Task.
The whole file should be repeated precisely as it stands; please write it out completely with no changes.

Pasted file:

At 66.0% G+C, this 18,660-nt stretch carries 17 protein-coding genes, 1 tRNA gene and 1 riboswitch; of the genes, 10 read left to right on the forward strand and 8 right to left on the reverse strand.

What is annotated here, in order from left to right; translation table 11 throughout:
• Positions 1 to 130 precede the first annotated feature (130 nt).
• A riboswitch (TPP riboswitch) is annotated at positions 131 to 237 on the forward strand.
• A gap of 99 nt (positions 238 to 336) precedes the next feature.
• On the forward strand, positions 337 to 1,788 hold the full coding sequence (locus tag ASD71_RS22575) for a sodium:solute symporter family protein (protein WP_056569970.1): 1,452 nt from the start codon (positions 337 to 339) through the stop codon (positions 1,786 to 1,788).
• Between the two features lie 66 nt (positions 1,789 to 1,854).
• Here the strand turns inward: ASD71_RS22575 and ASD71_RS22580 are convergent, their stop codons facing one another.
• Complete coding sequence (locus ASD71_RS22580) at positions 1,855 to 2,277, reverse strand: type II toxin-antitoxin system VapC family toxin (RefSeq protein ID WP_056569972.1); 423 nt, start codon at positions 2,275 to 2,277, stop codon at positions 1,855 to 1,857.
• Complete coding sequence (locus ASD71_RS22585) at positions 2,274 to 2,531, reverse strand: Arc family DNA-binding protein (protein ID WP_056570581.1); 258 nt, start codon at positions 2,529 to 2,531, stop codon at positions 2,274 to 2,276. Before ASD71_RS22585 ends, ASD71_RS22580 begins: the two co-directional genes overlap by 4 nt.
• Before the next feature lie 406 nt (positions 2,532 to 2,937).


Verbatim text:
At 66.0% G+C, this 18,660-nt stretch carries 17 protein-coding genes, 1 tRNA gene and 1 riboswitch; of the genes, 10 read left to right on the forward strand and 8 right to left on the reverse strand.

What is annotated here, in order from left to right; translation table 11 throughout:
• Positions 1 to 130 precede the first annotated feature (130 nt).
• A riboswitch (TPP riboswitch) is annotated at positions 131 to 237 on the forward strand.
• A gap of 99 nt (positions 238 to 336) precedes the next feature.
• On the forward strand, positions 337 to 1,788 hold the full coding sequence (locus tag ASD71_RS22575) for a sodium:solute symporter family protein (protein WP_056569970.1): 1,452 nt from the start codon (positions 337 to 339) through the stop codon (positions 1,786 to 1,788).
• Between the two features lie 66 nt (positions 1,789 to 1,854).
• Here the strand turns inward: ASD71_RS22575 and ASD71_RS22580 are convergent, their stop codons facing one another.
• Complete coding sequence (locus ASD71_RS22580) at positions 1,855 to 2,277, reverse strand: type II toxin-antitoxin system VapC family toxin (RefSeq protein ID WP_056569972.1); 423 nt, start codon at positions 2,275 to 2,277, stop codon at positions 1,855 to 1,857.
• Complete coding sequence (locus ASD71_RS22585) at positions 2,274 to 2,531, reverse strand: Arc family DNA-binding protein (protein ID WP_056570581.1); 258 nt, start codon at positions 2,529 to 2,531, stop codon at positions 2,274 to 2,276. Before ASD71_RS22585 ends, ASD71_RS22580 begins: the two co-directional genes overlap by 4 nt.
• Before the next feature lie 406 nt (positions 2,532 to 2,937).